Richard Bartholomew v. Brad Livingston, et al, No. 17-20721 (5th Cir. 2018)

Annotate this Case
Download PDF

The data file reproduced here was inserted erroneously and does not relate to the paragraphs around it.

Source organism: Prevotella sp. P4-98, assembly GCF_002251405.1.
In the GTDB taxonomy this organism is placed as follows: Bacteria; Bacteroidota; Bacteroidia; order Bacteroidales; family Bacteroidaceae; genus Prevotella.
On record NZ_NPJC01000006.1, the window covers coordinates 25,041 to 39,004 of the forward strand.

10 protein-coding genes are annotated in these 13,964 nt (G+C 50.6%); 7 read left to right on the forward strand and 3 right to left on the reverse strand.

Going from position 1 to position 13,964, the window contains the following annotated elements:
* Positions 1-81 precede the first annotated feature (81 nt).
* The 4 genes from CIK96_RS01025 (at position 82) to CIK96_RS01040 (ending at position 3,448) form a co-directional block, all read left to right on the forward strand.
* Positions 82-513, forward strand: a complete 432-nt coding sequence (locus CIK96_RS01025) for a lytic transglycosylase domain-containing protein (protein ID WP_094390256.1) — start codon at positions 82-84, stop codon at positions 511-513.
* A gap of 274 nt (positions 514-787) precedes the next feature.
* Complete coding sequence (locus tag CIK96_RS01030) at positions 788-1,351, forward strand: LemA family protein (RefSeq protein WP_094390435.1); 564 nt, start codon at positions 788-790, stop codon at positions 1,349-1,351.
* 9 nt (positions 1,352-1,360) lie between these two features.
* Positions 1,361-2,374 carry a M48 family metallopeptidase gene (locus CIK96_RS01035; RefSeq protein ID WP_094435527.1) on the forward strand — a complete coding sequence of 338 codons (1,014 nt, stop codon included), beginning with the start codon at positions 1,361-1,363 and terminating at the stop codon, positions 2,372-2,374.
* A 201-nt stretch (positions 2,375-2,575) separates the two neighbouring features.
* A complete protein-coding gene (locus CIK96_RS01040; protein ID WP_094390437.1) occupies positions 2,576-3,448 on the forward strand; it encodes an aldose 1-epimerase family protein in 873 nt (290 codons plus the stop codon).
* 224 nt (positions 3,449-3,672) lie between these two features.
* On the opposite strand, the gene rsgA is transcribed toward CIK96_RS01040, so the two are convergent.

Case: 17-20721 Document: 00514750731 Page: 1 Date Filed: 12/06/2018 IN THE UNITED STATES COURT OF APPEALS FOR THE FIFTH CIRCUIT No. 17-20721 Summary Calendar United States Court of Appeals Fifth Circuit FILED December 6, 2018 Lyle W. Cayce Clerk RICHARD BARTHOLOMEW, Plaintiff−Appellant, versus BRAD LIVINGSTON, Director, Texas Department of Criminal Justice; WILLIAM H. JONES, III, Senior Warden; JAQUELINE BROWN, Disciplinary Captain; DAVID ROARK, Sergeant O.L. Luther Unit; MIRACLE J. ELIJAH, Corrections Officer; GINA D. QUAST, Substitute Counsel for Offenders; M. BLALOCK, Grievance Officer; JOHN DOE, Grievance Officer Identification 11904; JANE KEMP, Education Counselor, Defendants−Appellees. Appeal from the United States District Court for the Southern District of Texas No. 4:16-CV-2758 Case: 17-20721 Document: 00514750731 Page: 2 Date Filed: 12/06/2018 No. 17-20721 Before SMITH, WIENER, and WILLETT, Circuit Judges. PER CURIAM: * Richard Bartholomew, Texas prisoner #1976514, filed this 42 U.S.C. § 1983 action claiming that the defendants violated his due process rights; retaliated against him for exercising his rights; subjected him to cruel and unusual punishment; denied him an impartial jury; discriminated against him based on his membership in a certain class; provided ineffective assistance of counsel; and maliciously prosecuted him. Bartholomew also contended that the defendants set up a simulated legal process and grievance system that caused him harm. The district court dismissed the complaint with prejudice as frivolous per 28 U.S.C. §§ 1915(e)(2)(B)(i) and 1915A(b)(1). A dismissal as frivolous under § 1915(e)(2)(B)(i) is reviewed for abuse of discretion. Geiger v. Jowers, 404 F.3d 371, 373 (5th Cir. 2005). Although “[t]his court’s precedent is inconsistent as to whether a § 1915A(b)(1) dismissal is reviewed de novo or for abuse of discretion,” Morris v. McAllester, 702 F.3d 187, 189 (5th Cir. 2012), we need not resolve that issue because Bartholomew’s appeal fails under either standard, see id. Bartholomew contends that proper procedure was not used in imposing his sentence at his disciplinary hearing and, as a result, his due process rights were violated. That argument is without merit because the loss of 45 days of recreation, 45 days of commissary, and 15 days of telephone privileges, and a reduction in time earning class from L2 to L3 commissary do not implicate due process concerns. See Sandin v. Conner, 515 U.S. 472, 484 (1995); Malchi v. Thaler, 211 F.3d 953, 958-59 (5th Cir. 2000); Madison v. Parker, 104 F.3d 765, Pursuant to 5TH CIR. R. 47.5, the court has determined that this opinion should not be published and is not precedent except under the limited circumstances set forth in 5TH CIR. R. 47.5.4. * 2 Case: 17-20721 Document: 00514750731 Page: 3 Date Filed: 12/06/2018 No. 17-20721 768 (5th Cir. 1997). Bartholomew also maintains that the chronology of events shows that he was retaliated against for exercising his rights. Based on the facts that were presented in the complaint and more definite statement, the district court did not err in dismissing the retaliation claim for failure to show causation or a chronology. See McDonald v. Steward, 132 F.3d 225, 231 (5th Cir. 1998); Woods v. Smith, 60 F.3d 1161, 1166 (5th Cir. 1995). Bartholomew additionally avers that his due process rights were violated when he used the grievance system to identify and address the loss of his freedoms but that he was met with hostility and inane responses. The record reflects that the responses were not hostile or inane. Moreover, a prisoner does not have a constitutionally protected interest in having “grievances resolved to his satisfaction.” Geiger, 404 F.3d at 374. Bartholomew also posits that he was part of a special minority class and that he was discriminated against because he was member of that class, in violation of the Equal Protection Clause. In addition, Bartholomew contends that even though Brad Livingston had no direct involvement in the actions of his subordinates, Livingston’s intentional inaction harmed him. Bartholomew, however, does not meaningfully develop these general allegations. Such conclusional claims do not suffice to show that his constitutional rights were violated. See Koch v. Puckett, 907 F.2d 524, 530 (5th Cir. 1990). Finally, Bartholomew maintains that the district court failed to address his claims that the defendants subjected him to cruel and unusual punishment; violated his right to an impartial jury; provided ineffective assistance; used false documents to bring charges against him; and maliciously prosecuted him. The district court did not err in dismissing the § 1983 complaint because the 3 Case: 17-20721 Document: 00514750731 Page: 4 Date Filed: 12/06/2018 No. 17-20721 claims are unavailing. Bartholomew fails to show that the gravity of the punishment he received as compared to the gravity of the disciplinary offense offended the Eight Amendment, see United States v. Thomas, 627 F.3d 146, 160 (5th Cir. 2010), or that the punishment deprived him of the “minimal measure of life’s necessities,” Woods v. Edwards, 51 F.3d 577, 581 (5th Cir. 1995). Moreover, Bartholomew’s conclusional allegations regarding the impartial jury and ineffective assistance of counsel do not suffice to show that his constitutional rights were violated. See Koch, 907 F.2d at 530. In addition, Bartholomew’s claims of false charges and malicious prosecution are barred by Heck v. Humphrey, 512 U.S. 477, 486−87 (1994). The dismissal of Bartholomew’s complaint counts as a strike under § 1915(g). See Adepegba v. Hammons, 103 F.3d 383, 387−88 (5th Cir. 1996). Bartholomew is cautioned that if he accumulates three strikes, he will not be able to proceed in forma pauperis in any civil action or appeal filed while he is incarcerated or detained in any facility unless he is under imminent danger of serious physical injury. See § 1915(g). The judgment of dismissal is AFFIRMED. 4